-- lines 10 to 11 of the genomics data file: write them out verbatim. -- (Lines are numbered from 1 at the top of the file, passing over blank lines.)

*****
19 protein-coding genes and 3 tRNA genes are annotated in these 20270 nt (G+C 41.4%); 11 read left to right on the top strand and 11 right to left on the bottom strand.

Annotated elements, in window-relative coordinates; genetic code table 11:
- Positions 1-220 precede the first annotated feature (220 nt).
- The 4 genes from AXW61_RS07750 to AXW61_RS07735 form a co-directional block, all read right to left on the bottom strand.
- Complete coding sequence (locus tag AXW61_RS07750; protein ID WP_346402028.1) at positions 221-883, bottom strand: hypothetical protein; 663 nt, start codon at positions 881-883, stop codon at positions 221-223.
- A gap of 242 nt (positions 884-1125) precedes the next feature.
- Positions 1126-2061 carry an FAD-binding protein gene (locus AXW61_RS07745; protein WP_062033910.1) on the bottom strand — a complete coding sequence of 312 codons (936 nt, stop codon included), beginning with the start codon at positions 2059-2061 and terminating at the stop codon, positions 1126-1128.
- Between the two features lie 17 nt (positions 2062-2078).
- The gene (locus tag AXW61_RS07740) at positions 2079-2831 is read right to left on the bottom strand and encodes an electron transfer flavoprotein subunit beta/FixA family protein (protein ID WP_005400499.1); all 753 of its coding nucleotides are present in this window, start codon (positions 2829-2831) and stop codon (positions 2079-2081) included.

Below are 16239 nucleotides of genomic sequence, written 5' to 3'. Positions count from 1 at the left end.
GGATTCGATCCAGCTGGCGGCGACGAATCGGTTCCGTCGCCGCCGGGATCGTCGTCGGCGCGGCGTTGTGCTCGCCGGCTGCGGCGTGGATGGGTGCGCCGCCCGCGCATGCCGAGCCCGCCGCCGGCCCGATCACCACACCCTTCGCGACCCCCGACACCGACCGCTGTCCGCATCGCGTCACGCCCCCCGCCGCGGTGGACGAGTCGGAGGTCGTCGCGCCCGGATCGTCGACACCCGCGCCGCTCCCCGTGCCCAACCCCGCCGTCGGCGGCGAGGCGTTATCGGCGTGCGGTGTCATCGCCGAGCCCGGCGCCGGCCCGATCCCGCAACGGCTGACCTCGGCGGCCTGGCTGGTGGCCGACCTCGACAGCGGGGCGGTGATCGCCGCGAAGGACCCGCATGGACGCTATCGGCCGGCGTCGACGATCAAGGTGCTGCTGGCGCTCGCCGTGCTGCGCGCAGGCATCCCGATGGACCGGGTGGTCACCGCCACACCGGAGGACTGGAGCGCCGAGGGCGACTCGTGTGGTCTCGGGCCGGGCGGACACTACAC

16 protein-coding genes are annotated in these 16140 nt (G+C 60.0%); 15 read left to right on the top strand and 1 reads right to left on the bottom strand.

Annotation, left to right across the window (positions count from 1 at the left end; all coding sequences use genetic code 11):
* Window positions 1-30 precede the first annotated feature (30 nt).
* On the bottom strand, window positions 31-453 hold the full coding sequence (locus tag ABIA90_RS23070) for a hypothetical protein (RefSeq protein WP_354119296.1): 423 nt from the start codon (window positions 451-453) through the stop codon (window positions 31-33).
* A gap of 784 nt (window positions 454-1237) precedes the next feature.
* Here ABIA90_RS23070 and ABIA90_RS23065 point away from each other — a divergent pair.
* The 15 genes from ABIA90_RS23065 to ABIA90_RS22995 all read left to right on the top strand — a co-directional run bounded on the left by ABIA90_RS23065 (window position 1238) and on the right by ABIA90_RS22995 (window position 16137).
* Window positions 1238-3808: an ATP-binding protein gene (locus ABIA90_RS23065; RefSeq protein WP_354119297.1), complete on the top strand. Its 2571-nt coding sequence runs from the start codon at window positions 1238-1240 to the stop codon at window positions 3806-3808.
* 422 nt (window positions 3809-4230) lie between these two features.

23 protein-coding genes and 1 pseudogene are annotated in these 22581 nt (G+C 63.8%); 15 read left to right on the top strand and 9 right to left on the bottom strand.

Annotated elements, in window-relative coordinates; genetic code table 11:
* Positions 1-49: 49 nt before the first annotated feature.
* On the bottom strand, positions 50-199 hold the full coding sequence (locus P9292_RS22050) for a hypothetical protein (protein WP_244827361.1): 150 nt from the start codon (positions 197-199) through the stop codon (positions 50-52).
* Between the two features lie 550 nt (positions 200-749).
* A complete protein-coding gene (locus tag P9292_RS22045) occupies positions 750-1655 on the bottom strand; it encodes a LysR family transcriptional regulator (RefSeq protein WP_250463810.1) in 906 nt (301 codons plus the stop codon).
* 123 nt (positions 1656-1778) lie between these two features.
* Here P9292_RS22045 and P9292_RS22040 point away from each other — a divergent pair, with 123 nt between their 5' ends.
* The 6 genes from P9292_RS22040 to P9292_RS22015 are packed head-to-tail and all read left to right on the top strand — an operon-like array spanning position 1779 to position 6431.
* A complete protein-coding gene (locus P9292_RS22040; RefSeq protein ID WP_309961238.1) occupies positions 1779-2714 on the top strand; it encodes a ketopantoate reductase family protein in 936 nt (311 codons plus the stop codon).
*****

Below are 16239 nucleotides of genomic sequence, written 5' to 3'. Positions count from 1 at the left end.
GGATTCGATCCAGCTGGCGGCGACGAATCGGTTCCGTCGCCGCCGGGATCGTCGTCGGCGCGGCGTTGTGCTCGCCGGCTGCGGCGTGGATGGGTGCGCCGCCCGCGCATGCCGAGCCCGCCGCCGGCCCGATCACCACACCCTTCGCGACCCCCGACACCGACCGCTGTCCGCATCGCGTCACGCCCCCCGCCGCGGTGGACGAGTCGGAGGTCGTCGCGCCCGGATCGTCGACACCCGCGCCGCTCCCCGTGCCCAACCCCGCCGTCGGCGGCGAGGCGTTATCGGCGTGCGGTGTCATCGCCGAGCCCGGCGCCGGCCCGATCCCGCAACGGCTGACCTCGGCGGCCTGGCTGGTGGCCGACCTCGACAGCGGGGCGGTGATCGCCGCGAAGGACCCGCATGGACGCTATCGGCCGGCGTCGACGATCAAGGTGCTGCTGGCGCTCGCCGTGCTGCGCGCAGGCATCCCGATGGACCGGGTGGTCACCGCCACACCGGAGGACTGGAGCGCCGAGGGCGACTCGTGTGGTCTCGGGCCGGGCGGACACTACAC